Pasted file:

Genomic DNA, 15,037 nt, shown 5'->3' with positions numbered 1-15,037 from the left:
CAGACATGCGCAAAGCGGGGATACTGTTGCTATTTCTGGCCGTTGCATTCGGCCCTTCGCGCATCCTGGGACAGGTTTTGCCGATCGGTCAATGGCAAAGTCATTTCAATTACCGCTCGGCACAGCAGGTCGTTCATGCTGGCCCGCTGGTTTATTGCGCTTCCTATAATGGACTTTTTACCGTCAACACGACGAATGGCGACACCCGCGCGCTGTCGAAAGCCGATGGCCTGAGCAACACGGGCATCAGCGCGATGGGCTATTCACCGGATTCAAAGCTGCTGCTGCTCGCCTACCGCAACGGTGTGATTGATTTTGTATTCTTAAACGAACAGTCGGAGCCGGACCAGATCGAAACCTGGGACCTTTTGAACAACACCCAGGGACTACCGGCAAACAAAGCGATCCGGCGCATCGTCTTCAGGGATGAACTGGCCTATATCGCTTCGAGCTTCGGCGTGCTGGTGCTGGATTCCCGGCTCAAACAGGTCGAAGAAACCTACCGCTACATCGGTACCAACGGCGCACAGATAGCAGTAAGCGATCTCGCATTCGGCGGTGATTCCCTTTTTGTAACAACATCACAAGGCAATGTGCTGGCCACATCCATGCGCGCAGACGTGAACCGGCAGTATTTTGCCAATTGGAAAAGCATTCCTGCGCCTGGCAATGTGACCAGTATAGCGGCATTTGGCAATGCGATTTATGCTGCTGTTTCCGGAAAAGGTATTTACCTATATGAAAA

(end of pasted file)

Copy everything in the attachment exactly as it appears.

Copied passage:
Genomic DNA, 15,037 nt, shown 5'->3' with positions numbered 1-15,037 from the left:
CAGACATGCGCAAAGCGGGGATACTGTTGCTATTTCTGGCCGTTGCATTCGGCCCTTCGCGCATCCTGGGACAGGTTTTGCCGATCGGTCAATGGCAAAGTCATTTCAATTACCGCTCGGCACAGCAGGTCGTTCATGCTGGCCCGCTGGTTTATTGCGCTTCCTATAATGGACTTTTTACCGTCAACACGACGAATGGCGACACCCGCGCGCTGTCGAAAGCCGATGGCCTGAGCAACACGGGCATCAGCGCGATGGGCTATTCACCGGATTCAAAGCTGCTGCTGCTCGCCTACCGCAACGGTGTGATTGATTTTGTATTCTTAAACGAACAGTCGGAGCCGGACCAGATCGAAACCTGGGACCTTTTGAACAACACCCAGGGACTACCGGCAAACAAAGCGATCCGGCGCATCGTCTTCAGGGATGAACTGGCCTATATCGCTTCGAGCTTCGGCGTGCTGGTGCTGGATTCCCGGCTCAAACAGGTCGAAGAAACCTACCGCTACATCGGTACCAACGGCGCACAGATAGCAGTAAGCGATCTCGCATTCGGCGGTGATTCCCTTTTTGTAACAACATCACAAGGCAATGTGCTGGCCACATCCATGCGCGCAGACGTGAACCGGCAGTATTTTGCCAATTGGAAAAGCATTCCTGCGCCTGGCAATGTGACCAGTATAGCGGCATTTGGCAATGCGATTTATGCTGCTGTTTCCGGAAAAGGTATTTACCTATATGAAAA